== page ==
Ski patrol yanking passes 

32 passes cancelled for skiers and boarders not observing closures, sneaking around signs

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A delay opening a chairlift could be the result of almost anything - a huge amount of snow to clear, avalanche bombing, a dud explosive, high winds, low visibility, mechanical problems, signs and ropes covered with ice, and even housekeeping chores like grooming.

This season though, Whistler Blackcomb Ski Patrol is also attributing delays to powder hounds - people hiking or traversing past the boundary line into areas where patrollers are still working, delaying the opening of those areas.

"This week we had people boot packing up into the Crystal Zone, and when our team gets there and sees the tracks they have to stop what they're doing and follow the tracks," said Tony Sittlinger, senior avalanche forecaster for Blackcomb.

"They have to do avalanche control (before a lift can open) and the lift won't open until they ensure that nobody is in (the path of avalanche bombing).

"That can cause a half hour, 45 minute, hour delay. If people are walking uphill, we can't secure those areas. We can't work.

"At this time of year, with the snowpack we have, we're operating everything when we can. When a lift is closed it's because we can't turn it, it's not because we're saving it."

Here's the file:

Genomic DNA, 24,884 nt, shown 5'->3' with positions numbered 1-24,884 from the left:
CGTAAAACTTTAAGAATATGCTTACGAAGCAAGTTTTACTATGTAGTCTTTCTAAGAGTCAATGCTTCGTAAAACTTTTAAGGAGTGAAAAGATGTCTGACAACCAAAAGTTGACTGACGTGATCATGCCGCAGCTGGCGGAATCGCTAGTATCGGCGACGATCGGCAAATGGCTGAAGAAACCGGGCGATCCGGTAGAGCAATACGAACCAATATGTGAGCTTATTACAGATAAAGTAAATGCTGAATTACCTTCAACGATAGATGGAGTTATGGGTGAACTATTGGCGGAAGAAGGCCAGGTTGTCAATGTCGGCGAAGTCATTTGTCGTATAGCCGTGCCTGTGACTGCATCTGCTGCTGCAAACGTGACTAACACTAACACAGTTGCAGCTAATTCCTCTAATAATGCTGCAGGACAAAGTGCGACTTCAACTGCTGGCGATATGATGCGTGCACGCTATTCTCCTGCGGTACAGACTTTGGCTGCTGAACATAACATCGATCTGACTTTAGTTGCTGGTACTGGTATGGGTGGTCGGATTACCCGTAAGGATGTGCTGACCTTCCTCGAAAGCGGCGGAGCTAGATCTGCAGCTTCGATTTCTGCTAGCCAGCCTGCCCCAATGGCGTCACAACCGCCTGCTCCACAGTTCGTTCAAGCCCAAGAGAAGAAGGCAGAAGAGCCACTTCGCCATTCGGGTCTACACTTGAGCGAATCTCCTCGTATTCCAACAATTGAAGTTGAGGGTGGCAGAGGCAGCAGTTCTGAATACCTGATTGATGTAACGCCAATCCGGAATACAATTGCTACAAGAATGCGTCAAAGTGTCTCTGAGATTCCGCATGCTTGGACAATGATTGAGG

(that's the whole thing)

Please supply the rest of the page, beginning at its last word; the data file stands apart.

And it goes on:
To date, Whistler Blackcomb has suspended ski passes for 32 people - about twice as many as they would suspend in an entire year as a result of people not observing temporary avalanche lines and ropes around permanently closed areas.

Passes are not reinstated for an entire year after a suspension, and the ban also applies to the Whistler Mountain Bike Park over the summer. As well, passes can be pulled for other offences, like skiing too fast in a Slow Zone or skiing recklessly.

Sittlinger said that patrol might have inadvertently conditioned guests to disregard ropes and signage.

"In the early season we have boundaries that we can't open because of the lack of snowfall, but you can still enter those areas at your own risk," he said.

"So people think that when we're not running a lift they can hike into areas above what we're operating."

However, said Sittlinger, those temporary boundary signs really only apply early and late season. Avalanche closures are different and entering an area that is temporarily closed by ski patrol - or a permanently closed area - is grounds for taking a pass.

"That's 32 passes, which is 32 years of seasons that we've taken away from people already this year," said Doug MacFarlane, operations manager for Whistler Blackcomb.

He said the unusual number of cases this year prompted the resort to contact the media and urge skiers and snowboarders to be patient. As well, he said, the people losing passes are generally younger and less experienced, adding that he would like veteran mountain users to help out patrol by explaining the situation.

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